Pediatric psychiatrists are medical doctors who are trained to identify psychological problems in children and adolescents. They may work with patients who display depression or antisocial symptoms and behaviors, or those born with pre-existing conditions, such as autism or attention deficit disorder. Pediatric psychiatrists prescribe treatment plans using psychotherapy, psychoanalysis, hospitalization, and/or medication.
Pediatric psychiatrists may work in hospitals, in-patient care centers, or operate their own private practices. Those who work in 24-hour care centers may have irregular hours, including evenings and weekends. Private practice psychiatrists, including pediatric psychiatrists, generally have more control over their schedules. This job can be very rewarding and emotionally difficult, depending on the patients and the issues they are working through.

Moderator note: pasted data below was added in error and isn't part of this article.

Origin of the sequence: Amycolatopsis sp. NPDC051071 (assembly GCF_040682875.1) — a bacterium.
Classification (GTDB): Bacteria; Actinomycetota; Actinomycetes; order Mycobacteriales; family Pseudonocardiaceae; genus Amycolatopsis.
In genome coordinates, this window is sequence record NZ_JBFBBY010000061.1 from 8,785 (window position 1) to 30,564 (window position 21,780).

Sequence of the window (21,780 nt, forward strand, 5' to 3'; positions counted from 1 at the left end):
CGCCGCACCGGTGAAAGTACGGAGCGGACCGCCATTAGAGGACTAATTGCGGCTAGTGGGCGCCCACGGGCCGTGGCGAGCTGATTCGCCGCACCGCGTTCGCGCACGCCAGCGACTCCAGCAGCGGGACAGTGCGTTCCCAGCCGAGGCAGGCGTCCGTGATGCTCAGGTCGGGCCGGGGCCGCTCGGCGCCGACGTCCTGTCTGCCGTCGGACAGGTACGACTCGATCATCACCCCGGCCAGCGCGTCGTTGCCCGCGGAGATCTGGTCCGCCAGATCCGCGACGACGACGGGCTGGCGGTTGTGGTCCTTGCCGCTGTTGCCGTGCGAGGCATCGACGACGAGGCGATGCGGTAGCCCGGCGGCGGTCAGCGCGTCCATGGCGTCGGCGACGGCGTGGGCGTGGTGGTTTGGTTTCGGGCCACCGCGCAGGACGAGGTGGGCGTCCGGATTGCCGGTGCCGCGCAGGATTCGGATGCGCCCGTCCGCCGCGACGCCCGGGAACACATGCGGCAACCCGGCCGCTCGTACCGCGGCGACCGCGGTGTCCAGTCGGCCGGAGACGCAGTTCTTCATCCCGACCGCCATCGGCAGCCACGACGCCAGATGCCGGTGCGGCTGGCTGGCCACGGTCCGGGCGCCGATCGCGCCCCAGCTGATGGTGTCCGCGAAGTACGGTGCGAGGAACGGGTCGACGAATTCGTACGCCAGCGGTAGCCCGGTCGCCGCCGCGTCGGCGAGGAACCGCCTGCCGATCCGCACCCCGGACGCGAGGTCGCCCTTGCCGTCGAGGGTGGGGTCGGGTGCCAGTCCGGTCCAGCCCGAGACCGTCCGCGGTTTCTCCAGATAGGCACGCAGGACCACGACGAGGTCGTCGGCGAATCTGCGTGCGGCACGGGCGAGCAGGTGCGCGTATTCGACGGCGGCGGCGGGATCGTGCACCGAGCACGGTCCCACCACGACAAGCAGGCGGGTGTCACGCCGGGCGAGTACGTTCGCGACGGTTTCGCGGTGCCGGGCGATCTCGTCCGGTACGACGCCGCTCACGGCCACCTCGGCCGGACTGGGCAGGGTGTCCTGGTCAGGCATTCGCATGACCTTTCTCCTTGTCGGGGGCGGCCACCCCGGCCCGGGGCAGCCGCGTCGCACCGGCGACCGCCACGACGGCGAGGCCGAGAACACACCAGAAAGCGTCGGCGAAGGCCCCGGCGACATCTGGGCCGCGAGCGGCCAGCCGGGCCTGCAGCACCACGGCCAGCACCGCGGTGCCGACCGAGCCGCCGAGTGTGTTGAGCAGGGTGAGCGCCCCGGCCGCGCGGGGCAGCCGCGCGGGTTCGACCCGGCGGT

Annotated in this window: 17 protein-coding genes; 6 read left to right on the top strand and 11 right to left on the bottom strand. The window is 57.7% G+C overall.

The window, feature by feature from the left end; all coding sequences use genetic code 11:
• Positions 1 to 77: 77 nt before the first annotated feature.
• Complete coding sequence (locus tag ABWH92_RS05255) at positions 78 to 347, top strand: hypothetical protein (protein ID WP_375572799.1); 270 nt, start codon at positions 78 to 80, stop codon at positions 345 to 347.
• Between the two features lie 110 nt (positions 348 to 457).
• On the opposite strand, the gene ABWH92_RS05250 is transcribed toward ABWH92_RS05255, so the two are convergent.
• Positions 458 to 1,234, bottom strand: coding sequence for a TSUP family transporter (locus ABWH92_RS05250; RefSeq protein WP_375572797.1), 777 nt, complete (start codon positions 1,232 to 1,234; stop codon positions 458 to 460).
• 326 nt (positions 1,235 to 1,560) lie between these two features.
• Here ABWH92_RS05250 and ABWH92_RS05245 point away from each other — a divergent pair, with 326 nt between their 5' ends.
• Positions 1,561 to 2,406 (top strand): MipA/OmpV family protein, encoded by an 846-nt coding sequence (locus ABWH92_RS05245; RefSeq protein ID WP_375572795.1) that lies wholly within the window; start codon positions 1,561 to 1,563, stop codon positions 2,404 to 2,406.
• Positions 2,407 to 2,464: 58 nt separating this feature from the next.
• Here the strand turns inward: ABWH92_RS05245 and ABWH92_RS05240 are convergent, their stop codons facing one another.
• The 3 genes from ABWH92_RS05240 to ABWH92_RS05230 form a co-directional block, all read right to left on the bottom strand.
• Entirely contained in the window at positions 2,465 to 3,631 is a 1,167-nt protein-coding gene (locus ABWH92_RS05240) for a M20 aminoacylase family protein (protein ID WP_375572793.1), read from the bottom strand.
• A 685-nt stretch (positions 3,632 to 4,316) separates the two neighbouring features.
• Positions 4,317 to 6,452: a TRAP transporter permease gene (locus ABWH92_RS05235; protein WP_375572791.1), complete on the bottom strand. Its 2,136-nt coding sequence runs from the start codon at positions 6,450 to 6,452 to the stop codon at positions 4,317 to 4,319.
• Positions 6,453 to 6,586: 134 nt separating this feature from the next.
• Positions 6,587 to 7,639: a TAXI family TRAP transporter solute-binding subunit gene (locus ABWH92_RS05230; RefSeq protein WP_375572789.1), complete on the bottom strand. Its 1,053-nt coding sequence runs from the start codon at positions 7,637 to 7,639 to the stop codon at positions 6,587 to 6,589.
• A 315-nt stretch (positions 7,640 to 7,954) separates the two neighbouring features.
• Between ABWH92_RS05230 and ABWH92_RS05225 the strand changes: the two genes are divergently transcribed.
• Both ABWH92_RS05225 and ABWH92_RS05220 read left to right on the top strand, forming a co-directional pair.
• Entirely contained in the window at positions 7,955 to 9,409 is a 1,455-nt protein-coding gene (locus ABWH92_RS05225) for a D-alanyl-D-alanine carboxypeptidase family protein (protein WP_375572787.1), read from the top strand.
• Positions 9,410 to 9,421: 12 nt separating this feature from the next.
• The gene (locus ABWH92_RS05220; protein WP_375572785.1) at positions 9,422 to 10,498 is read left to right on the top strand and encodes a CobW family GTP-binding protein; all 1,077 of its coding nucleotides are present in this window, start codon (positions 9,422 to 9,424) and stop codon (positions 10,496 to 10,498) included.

|Degree Level||Doctor of Medicine (M.D.)|
|Degree Field||Psychiatry with a specialization in pediatrics|
|Training||4 years of residency training|
|Licensure and Certification||State medical license and board certification in general psychiatry required; voluntary specialty certification available|
|Key Skills||Communication, problem-solving, critical thinking, and decision making skills, detail-oriented, possess good judgment, empathy, and patience|
|Salary||$198,185 per year (2016 median salary for pediatric psychiatrists)|
Sources: U.S. Bureau of Labor Statistics, O*NET OnLine, American Academy of Child & Adolescent Psychiatry, Salary.com (August 2015)
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Become a Pediatric Psychiatrist
Step 1: Earn a Bachelor's Degree
The first step to becoming a pediatric psychiatrist is earning a bachelor's degree, which is required for medical school admissions. Some students begin by majoring in biology or another science, while others pursue a degree in psychology, liberal arts, or humanities. Many schools give students of any major the opportunity to enroll in a pre-medical program. This allows students to learn about the health profession and get first-hand knowledge of medical research, educational opportunities, and philosophies in various fields of medicine. Courses include general biology, anatomy, genetics, biochemistry, and organic chemistry.